Suddenly, you’re awake. You peer anxiously over the side of the bed, but all is inky black, the moon illuminating only a tiny corner of your now suspiciously dark bedroom.

rustle rustle

You freeze, ears and eyes straining to see something, hear something, coming towards you in the darkness of your room. You see nothing. Hear nothing.


After long, silent minutes, your body begins to relax. It was just a loose plastic bag, perhaps, or the dog next door shuffling about.


You close your eyes and allow yourself to slowly drift back to sleep, when –

A ferocious, feral cry splits the night, and you tear your eyes open to see a small, dark body plummeting through the air towards your face, waving its arms and shrieking – oh, the ungodly shrieking – teeth bared, yellow eyes burning with rage.

You panic, flailing wildly, grabbing something – anything! – with which to defend yourself, shouting and sobbing and praying, when –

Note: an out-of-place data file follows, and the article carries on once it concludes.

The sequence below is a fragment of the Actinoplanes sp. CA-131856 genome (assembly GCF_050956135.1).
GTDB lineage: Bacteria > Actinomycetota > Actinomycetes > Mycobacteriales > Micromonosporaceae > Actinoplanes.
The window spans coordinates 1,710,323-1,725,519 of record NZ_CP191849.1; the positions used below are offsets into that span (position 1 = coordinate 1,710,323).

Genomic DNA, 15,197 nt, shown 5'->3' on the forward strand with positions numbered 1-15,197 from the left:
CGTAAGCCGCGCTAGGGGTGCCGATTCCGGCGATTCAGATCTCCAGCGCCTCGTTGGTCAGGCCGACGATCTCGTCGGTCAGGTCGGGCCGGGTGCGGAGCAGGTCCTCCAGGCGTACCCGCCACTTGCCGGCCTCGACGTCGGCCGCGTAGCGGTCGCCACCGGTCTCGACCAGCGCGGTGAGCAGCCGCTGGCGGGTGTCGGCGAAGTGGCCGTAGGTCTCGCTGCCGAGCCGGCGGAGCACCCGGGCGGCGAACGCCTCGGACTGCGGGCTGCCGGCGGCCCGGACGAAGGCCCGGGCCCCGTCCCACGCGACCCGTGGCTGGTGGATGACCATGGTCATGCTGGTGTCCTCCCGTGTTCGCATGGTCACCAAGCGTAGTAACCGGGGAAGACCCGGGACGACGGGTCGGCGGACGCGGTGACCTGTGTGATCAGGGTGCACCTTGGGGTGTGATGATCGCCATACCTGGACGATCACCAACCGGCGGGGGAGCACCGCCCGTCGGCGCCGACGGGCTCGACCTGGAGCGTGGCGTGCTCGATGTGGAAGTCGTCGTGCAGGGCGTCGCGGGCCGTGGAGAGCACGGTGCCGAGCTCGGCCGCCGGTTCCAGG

beaver settles himself nicely onto your chest, grinning ferociously, showing his teeth.

Welcome to life with beaver. Something you should know:


He just waits. And bides his time.

quinoa à la senoritas

Beaver doesn’t like quinoa.

As we settled down for dinner last night, a big bowl of quinoa nestled nearby for seconds, beaver was lurking in the corner of the room, suspicious. He was not in a particularly good mood, having seized a box of graham crackers the night before and eaten them all, mistaking them for wood chips. After moaning piteously and making an enormous scene in which he demanded special attention and extra chopsticks for comfort, beaver had disappeared into his blanket and refused to come out for the rest of the night.

So there we were: the two of us, the bowl of quinoa, and beaver. To allow beaver his privacy, we switched on new girl and watched him from the corners of our eyes. He crept closer and closer, until finally he leapt, throwing himself on the bowl of quinoa and, after stuffing his cheeks like an oversized chipmunk, scuttled back to a corner to eat his treat and gloat, no doubt, about his victorious food snatching.